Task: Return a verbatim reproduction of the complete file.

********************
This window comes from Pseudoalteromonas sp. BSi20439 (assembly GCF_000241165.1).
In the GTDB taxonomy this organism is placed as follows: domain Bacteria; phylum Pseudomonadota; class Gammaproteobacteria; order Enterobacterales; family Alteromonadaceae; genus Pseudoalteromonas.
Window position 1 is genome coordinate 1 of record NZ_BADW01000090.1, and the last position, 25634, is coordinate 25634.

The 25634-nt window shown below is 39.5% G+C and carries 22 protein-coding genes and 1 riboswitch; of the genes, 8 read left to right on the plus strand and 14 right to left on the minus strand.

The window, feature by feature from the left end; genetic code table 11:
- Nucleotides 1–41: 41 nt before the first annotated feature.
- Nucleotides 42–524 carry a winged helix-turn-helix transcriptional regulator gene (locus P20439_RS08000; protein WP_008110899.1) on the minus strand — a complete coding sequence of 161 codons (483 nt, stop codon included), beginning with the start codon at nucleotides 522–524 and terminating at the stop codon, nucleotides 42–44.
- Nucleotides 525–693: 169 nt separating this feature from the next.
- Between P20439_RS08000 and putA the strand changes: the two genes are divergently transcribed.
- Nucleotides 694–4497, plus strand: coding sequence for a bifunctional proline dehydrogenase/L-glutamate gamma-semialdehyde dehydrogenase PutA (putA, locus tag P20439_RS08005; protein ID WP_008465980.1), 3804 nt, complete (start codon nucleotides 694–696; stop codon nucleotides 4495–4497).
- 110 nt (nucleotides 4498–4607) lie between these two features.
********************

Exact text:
This window comes from Pseudoalteromonas sp. BSi20439 (assembly GCF_000241165.1).
In the GTDB taxonomy this organism is placed as follows: domain Bacteria; phylum Pseudomonadota; class Gammaproteobacteria; order Enterobacterales; family Alteromonadaceae; genus Pseudoalteromonas.
Window position 1 is genome coordinate 1 of record NZ_BADW01000090.1, and the last position, 25634, is coordinate 25634.

The 25634-nt window shown below is 39.5% G+C and carries 22 protein-coding genes and 1 riboswitch; of the genes, 8 read left to right on the plus strand and 14 right to left on the minus strand.

The window, feature by feature from the left end; genetic code table 11:
- Nucleotides 1–41: 41 nt before the first annotated feature.
- Nucleotides 42–524 carry a winged helix-turn-helix transcriptional regulator gene (locus P20439_RS08000; protein WP_008110899.1) on the minus strand — a complete coding sequence of 161 codons (483 nt, stop codon included), beginning with the start codon at nucleotides 522–524 and terminating at the stop codon, nucleotides 42–44.
- Nucleotides 525–693: 169 nt separating this feature from the next.
- Between P20439_RS08000 and putA the strand changes: the two genes are divergently transcribed.
- Nucleotides 694–4497, plus strand: coding sequence for a bifunctional proline dehydrogenase/L-glutamate gamma-semialdehyde dehydrogenase PutA (putA, locus tag P20439_RS08005; protein ID WP_008465980.1), 3804 nt, complete (start codon nucleotides 694–696; stop codon nucleotides 4495–4497).
- 110 nt (nucleotides 4498–4607) lie between these two features.